Check your cables

Despite some search for higher-quality cables, quite a few of the problems we had were due to the cables, especially for a camera that was moving with our robot’s arm. The symptoms are that at some point a specific camera starts to fail more and more often, until one day it doesn’t work at all. After replacing the cable with a new one it starts working again. We don’t yet have a good way of detecting that a cable is about to break, but GetPortErrorCount command introduced in USB 3.1 or counting the number of incomplete frames received may be of help (for the former, the data doesn’t seem to be exposed by any available command line tool, so we may need to write our own, the latter can be obtained with a RS2_NOTIFICATION_CATEGORY_FRAME_CORRUPTED notification).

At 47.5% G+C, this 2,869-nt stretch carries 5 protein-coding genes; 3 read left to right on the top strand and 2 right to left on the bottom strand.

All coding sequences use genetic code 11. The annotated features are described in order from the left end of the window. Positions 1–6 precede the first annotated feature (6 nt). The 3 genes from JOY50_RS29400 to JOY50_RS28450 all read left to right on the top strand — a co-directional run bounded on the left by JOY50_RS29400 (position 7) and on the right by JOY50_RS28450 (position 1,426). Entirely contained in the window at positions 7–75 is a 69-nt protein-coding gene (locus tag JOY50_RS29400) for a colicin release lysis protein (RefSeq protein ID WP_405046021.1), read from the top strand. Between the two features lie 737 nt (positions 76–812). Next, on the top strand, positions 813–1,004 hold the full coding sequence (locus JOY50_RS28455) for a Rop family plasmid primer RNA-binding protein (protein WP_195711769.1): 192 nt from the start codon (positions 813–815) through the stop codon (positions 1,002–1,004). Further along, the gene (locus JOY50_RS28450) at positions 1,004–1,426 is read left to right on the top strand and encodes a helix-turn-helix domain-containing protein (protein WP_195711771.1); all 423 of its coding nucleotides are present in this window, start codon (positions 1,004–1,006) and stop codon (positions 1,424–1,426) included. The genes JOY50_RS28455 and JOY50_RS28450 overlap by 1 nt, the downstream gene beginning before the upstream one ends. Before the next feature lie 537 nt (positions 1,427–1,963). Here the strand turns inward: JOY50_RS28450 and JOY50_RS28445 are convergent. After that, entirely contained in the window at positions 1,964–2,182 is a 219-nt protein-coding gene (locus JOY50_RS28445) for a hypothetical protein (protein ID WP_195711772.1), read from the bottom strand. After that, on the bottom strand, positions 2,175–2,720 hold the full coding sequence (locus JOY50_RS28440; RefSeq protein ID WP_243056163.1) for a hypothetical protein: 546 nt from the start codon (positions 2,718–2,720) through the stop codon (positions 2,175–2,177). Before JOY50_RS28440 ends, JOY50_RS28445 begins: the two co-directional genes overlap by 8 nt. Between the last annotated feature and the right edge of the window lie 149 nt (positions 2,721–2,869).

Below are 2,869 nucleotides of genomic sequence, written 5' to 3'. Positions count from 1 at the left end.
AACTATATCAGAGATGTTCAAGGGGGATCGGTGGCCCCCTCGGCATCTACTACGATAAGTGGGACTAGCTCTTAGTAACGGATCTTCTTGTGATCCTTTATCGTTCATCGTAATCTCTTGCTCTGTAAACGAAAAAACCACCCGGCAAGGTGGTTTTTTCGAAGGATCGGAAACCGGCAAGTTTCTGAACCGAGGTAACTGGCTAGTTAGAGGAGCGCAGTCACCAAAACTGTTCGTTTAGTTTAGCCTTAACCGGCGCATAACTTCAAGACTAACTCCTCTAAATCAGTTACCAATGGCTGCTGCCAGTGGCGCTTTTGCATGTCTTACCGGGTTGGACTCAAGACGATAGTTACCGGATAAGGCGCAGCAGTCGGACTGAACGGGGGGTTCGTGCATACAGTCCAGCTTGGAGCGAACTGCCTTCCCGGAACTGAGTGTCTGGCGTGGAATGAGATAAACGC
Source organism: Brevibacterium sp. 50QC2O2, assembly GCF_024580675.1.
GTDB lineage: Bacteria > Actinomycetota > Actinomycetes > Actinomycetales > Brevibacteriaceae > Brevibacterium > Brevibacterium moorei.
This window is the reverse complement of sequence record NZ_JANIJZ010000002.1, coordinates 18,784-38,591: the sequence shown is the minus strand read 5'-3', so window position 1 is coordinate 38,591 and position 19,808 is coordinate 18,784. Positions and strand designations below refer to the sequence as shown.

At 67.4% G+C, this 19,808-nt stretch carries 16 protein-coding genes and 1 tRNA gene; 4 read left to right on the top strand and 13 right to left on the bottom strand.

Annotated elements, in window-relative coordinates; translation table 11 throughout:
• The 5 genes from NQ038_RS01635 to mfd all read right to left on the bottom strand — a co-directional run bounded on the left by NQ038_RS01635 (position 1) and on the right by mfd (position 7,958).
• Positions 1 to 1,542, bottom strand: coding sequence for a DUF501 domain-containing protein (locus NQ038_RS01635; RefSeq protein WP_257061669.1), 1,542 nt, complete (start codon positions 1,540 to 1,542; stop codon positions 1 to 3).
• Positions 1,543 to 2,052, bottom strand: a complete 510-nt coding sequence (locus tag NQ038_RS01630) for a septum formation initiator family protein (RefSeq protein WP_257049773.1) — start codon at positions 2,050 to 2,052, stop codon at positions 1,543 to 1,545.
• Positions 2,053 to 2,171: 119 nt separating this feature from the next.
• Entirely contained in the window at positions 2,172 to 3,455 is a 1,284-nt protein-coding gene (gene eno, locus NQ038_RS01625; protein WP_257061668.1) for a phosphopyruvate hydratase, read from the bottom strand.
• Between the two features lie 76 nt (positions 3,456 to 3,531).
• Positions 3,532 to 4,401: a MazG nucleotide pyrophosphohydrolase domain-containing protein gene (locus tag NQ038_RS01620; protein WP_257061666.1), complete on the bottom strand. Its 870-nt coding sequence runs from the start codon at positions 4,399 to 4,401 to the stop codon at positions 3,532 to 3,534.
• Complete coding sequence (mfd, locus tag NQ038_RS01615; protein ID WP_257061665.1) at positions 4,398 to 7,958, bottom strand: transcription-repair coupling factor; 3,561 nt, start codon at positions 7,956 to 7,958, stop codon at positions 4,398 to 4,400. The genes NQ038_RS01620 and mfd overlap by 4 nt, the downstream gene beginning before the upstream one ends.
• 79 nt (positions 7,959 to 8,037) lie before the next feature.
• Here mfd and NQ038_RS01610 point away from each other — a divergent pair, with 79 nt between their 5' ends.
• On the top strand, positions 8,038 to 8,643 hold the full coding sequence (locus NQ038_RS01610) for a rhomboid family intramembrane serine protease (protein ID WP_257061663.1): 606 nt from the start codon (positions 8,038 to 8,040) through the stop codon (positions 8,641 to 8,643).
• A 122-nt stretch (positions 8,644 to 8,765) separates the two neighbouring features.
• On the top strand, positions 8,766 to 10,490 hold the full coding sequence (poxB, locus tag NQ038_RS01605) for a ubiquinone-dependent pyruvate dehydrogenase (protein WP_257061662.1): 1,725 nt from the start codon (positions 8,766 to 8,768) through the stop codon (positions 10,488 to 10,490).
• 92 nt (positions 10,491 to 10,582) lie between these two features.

Note that a side-effect of USB3 theoretical bandwidth being 5000Mbps is that it interferes with 2.5GHz radio equipment — we had a wireless keyboard not working when plugged next to RealSense and it was likely degrading RealSense performance as well. Making sure there are no such devices nearby or using shielded USB cables may help here.

Intel support is helpful

Many tricks described here were a result of interaction with, which we are grateful for. One can open tickets there and await a prompt reply.

Mikołaj Zalewski

Przemysław Walczyk